US5296526A (en) * 1990-08-15 1994-03-22 Cargill, Incorporated A process for preparing a composition containing a polymer of unsaturated hydrocarbon, a C1-4 alkyl or hydroxyalkylether of starch and a vinyl or acrylic polymer as a compatibilizing agent
DE4430478A1 (en) * 1994-08-27 1996-02-29 Basf Ag Graphite compacts
JP2013245267A (en) * 2012-05-24 2013-12-09 Mitsubishi Pencil Co Ltd Pencil lead
DE202014007274U1 (en) 2014-09-06 2015-12-09 J. S. Staedtler Gmbh & Co. Kg Mine for writing, drawing and / or painting equipment
DE102014013200A1 (en) 2014-09-06 2016-03-10 Staedtler Mars Gmbh & Co. Kg Mine for a writing, drawing and / or painting device.

Citations (7)

* Cited by examiner, † Cited by third party
Publication number Priority date Publication date Assignee Title
US203549A (en) * 1878-05-14 Improvement in artificial slate-pencils
GB216420A (en) * 1923-09-18 1924-05-29 American Lead Pencil Co Method of forming marking elements such as pencil leads, crayons and like articles
US1528908A (en) * 1923-03-19 1925-03-10 Frank H Riddle Process of forming ceramic products
DE1243305B (en) * 1960-12-21 1967-06-29 Georgia Kaolin Co Molding compound for the production of pencil leads
US3725100A (en) * 1971-02-17 1973-04-03 Engelhard Min & Chem Method for processing kaolin claycoating pigment and improved productthereof
JPS5518271A (en) * 1978-07-27 1980-02-08 Nippon Densetsu Kk Electric dust collector
US4209332A (en) * 1978-08-24 1980-06-24 Sakura Color Products Corp. Method for manufacturing pencil leads

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* Cited by examiner, † Cited by third party
Publication number Priority date Publication date Assignee Title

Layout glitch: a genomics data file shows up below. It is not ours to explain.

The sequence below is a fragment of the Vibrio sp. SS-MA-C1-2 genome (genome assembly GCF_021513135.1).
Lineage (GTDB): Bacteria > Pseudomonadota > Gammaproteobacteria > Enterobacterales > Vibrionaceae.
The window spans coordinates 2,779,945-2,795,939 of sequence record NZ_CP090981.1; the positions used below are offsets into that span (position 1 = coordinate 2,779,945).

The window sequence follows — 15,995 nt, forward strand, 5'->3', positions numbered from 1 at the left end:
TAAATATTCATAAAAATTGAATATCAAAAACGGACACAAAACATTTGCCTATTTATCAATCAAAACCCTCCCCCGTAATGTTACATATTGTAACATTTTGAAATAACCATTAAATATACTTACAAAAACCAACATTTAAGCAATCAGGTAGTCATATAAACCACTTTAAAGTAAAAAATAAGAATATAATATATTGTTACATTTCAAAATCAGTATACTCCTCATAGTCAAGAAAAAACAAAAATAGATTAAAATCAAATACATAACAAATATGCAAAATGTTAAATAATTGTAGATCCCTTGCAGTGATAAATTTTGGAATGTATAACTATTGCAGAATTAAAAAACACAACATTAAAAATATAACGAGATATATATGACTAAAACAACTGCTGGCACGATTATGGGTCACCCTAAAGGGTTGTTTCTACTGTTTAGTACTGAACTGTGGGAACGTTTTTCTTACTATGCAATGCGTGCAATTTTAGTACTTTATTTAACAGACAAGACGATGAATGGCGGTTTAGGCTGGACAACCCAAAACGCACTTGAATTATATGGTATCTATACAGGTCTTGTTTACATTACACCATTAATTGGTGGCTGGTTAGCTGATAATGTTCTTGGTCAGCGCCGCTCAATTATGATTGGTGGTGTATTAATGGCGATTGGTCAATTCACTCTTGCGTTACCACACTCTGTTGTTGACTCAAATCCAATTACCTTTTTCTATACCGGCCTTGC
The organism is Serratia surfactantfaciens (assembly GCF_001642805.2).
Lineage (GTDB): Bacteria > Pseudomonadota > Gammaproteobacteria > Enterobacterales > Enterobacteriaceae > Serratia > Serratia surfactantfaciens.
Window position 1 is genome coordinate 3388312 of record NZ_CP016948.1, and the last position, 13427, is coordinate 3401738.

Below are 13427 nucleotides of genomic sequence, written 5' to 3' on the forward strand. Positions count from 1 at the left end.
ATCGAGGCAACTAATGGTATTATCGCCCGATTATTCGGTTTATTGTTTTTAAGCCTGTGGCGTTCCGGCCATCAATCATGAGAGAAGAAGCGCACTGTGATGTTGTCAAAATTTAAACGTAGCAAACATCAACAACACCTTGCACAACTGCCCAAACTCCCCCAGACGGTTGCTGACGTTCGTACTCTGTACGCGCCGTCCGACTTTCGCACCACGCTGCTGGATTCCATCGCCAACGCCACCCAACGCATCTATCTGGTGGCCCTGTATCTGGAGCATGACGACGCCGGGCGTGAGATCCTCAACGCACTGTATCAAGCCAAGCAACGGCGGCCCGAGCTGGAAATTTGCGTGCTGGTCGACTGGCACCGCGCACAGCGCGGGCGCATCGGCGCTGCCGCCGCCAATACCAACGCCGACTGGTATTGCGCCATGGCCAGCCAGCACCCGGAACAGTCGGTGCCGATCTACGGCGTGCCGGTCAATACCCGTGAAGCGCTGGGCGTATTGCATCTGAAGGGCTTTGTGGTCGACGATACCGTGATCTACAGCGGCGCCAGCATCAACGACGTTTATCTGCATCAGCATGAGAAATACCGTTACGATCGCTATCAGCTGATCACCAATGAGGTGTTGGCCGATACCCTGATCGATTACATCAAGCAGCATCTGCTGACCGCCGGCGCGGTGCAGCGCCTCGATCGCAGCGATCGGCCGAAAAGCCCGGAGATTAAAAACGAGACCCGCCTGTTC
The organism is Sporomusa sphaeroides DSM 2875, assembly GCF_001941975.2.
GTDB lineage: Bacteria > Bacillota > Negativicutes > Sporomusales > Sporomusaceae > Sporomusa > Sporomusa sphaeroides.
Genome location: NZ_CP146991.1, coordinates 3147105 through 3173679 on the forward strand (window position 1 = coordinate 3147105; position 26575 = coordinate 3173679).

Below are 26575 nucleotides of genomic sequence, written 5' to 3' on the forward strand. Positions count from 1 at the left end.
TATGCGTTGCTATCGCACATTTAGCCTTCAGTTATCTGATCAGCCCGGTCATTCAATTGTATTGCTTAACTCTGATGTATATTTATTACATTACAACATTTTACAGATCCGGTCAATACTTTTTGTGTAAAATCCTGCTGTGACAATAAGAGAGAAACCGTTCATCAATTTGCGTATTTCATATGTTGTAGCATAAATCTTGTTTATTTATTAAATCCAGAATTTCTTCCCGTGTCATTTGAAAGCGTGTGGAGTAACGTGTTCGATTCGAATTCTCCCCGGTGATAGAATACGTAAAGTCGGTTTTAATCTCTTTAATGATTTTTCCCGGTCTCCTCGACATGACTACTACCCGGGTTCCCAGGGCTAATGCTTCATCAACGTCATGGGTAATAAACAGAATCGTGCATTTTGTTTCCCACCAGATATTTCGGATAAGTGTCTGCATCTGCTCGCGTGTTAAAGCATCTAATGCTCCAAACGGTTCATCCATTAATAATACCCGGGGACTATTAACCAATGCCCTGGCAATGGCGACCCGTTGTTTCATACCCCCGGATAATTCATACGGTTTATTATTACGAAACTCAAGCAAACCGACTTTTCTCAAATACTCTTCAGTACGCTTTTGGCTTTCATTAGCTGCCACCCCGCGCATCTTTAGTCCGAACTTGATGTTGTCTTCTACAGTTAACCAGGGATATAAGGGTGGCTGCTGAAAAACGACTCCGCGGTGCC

US2013584A (en) * 1930-11-24 1935-09-03 Schwanhausser Erich Process of making writing pencil leads
CA972908A (en) * 1971-08-19 1975-08-19 Etsuo Shinkawa Black lead and production thereof
JPS5488424A (en) * 1977-12-23 1979-07-13 Pentel Kk Preparation of lead of pencil
JPH0761757B2 (en) * 1986-09-27 1995-07-05 ぺんてる株式会社 Pencil lead manufacturing method

Patent Citations (7)

* Cited by examiner, † Cited by third party
Publication number Priority date Publication date Assignee Title
US203549A (en) * 1878-05-14 Improvement in artificial slate-pencils
US1528908A (en) * 1923-03-19 1925-03-10 Frank H Riddle Process of forming ceramic products
GB216420A (en) * 1923-09-18 1924-05-29 American Lead Pencil Co Method of forming marking elements such as pencil leads, crayons and like articles
DE1243305B (en) * 1960-12-21 1967-06-29 Georgia Kaolin Co Molding compound for the production of pencil leads
US3725100A (en) * 1971-02-17 1973-04-03 Engelhard Min & Chem Method for processing kaolin claycoating pigment and improved productthereof
JPS5518271A (en) * 1978-07-27 1980-02-08 Nippon Densetsu Kk Electric dust collector
US4209332A (en) * 1978-08-24 1980-06-24 Sakura Color Products Corp. Method for manufacturing pencil leads

Cited By (4)

* Cited by examiner, † Cited by third party
Publication number Priority date Publication date Assignee Title
US5430075A (en) * 1992-09-25 1995-07-04 Mitsubishi Pencil Kabushiki Kaisha Baked pencil leads and method for preparing same
US20050053410A1 (en) * 2003-09-10 2005-03-10 Council Of Scientific And Industrial Research Simple and efficient process for the preparation of pencil lead from spent pot-liners
US7217378B2 (en) * 2003-09-10 2007-05-15 Council Of Scientific & Industrial Research Simple and efficient process for the preparation of pencil lead from spent pot-liners
US11072722B2 (en) * 2017-04-10 2021-07-27 Societe Bic Pencil lead

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JPH02155965A (en) 1990-06-15
DE3835241C1 (en) 1989-05-11
DE3835241C2 (en) 1994-08-11
JPH07762B2 (en) 1995-01-11
FR2637906A1 (en) 1990-04-20
US5075054A (en) 1991-12-24
FR2637906B1 (en) 1993-07-16